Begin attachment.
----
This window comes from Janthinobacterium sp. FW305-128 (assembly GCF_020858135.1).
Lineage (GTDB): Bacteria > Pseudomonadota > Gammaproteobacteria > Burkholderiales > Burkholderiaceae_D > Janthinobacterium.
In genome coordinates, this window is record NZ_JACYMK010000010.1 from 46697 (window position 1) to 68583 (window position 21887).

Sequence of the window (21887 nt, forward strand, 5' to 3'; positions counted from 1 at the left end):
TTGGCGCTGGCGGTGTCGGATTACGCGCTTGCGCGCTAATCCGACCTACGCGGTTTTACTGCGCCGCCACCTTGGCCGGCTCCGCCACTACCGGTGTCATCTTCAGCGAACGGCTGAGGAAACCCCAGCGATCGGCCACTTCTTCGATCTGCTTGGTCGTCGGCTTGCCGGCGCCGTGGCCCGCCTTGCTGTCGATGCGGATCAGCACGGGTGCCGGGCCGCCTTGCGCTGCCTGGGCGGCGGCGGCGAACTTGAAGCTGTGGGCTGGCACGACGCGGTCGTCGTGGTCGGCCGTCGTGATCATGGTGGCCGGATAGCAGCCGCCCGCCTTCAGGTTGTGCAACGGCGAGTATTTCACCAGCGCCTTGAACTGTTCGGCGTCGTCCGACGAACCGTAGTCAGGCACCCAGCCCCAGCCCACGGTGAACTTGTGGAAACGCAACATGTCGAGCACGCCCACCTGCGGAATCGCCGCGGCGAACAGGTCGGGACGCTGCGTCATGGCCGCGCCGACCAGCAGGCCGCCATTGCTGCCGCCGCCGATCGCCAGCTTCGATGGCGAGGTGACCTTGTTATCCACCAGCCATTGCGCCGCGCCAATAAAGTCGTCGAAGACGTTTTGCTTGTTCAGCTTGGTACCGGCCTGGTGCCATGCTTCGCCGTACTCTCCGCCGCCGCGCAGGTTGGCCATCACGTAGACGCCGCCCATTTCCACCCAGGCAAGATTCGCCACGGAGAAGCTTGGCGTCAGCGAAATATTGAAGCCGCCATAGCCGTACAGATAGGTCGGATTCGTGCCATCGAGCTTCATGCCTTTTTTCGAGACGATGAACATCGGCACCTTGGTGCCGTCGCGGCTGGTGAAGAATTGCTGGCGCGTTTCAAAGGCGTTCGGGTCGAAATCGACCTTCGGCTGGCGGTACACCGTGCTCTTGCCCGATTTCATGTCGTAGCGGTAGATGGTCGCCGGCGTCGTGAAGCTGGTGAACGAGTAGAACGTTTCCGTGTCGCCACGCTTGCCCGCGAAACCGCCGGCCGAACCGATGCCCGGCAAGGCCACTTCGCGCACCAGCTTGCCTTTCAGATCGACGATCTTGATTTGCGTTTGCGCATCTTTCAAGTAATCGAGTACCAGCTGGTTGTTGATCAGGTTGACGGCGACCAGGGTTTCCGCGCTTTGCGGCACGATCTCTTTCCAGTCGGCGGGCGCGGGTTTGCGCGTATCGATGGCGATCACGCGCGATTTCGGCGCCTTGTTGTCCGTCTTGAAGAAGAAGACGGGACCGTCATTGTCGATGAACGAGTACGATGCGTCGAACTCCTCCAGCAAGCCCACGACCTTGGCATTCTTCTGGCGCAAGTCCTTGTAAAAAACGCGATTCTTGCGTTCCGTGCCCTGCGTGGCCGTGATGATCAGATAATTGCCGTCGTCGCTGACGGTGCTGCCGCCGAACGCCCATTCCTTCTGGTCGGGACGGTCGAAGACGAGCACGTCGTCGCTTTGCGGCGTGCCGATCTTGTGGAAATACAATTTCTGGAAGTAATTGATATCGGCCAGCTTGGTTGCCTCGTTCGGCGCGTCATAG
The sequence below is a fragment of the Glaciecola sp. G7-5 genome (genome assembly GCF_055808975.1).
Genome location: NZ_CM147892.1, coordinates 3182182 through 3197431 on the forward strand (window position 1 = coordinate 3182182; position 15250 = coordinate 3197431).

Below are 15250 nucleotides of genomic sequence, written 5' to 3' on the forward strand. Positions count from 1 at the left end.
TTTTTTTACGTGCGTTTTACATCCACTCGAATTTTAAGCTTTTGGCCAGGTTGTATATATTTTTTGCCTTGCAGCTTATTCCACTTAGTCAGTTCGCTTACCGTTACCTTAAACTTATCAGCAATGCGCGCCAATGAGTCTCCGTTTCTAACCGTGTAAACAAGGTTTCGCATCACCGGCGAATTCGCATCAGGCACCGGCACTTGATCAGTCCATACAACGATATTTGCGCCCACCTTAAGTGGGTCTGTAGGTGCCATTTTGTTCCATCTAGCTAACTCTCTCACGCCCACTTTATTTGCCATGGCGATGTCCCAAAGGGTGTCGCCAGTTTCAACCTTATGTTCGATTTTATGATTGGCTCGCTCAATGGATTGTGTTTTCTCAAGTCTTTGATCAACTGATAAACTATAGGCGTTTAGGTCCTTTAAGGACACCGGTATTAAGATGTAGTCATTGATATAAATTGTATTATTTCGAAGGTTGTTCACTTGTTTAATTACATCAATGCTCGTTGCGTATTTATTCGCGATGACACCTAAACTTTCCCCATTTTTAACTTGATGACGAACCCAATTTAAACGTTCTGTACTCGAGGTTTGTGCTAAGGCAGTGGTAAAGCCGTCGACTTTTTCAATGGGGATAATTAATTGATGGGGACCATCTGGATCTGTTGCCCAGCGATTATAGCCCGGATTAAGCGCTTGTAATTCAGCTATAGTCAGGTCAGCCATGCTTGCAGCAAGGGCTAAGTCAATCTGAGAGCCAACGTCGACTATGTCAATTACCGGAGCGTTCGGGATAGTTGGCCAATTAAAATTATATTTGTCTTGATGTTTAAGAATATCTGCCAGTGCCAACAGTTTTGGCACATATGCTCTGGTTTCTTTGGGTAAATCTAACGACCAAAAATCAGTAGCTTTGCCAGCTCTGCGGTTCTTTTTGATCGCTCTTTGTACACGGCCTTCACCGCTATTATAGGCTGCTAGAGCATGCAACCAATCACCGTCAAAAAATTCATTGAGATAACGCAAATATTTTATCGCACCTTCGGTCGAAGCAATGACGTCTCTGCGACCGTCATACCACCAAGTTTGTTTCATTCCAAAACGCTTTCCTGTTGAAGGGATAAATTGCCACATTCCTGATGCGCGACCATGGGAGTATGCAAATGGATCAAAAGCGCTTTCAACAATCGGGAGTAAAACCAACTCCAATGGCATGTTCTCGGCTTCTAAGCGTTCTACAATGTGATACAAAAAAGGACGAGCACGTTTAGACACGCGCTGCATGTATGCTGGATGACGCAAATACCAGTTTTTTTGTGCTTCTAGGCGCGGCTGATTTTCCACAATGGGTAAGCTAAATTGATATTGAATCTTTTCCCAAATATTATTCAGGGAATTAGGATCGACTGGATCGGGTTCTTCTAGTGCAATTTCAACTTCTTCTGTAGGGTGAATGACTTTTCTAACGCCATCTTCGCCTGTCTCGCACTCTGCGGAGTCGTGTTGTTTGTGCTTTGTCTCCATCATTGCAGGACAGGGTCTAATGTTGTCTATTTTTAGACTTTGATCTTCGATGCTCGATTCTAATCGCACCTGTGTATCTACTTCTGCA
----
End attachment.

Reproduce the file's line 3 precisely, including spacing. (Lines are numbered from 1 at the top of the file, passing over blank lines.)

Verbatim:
In genome coordinates, this window is record NZ_JACYMK010000010.1 from 46697 (window position 1) to 68583 (window position 21887).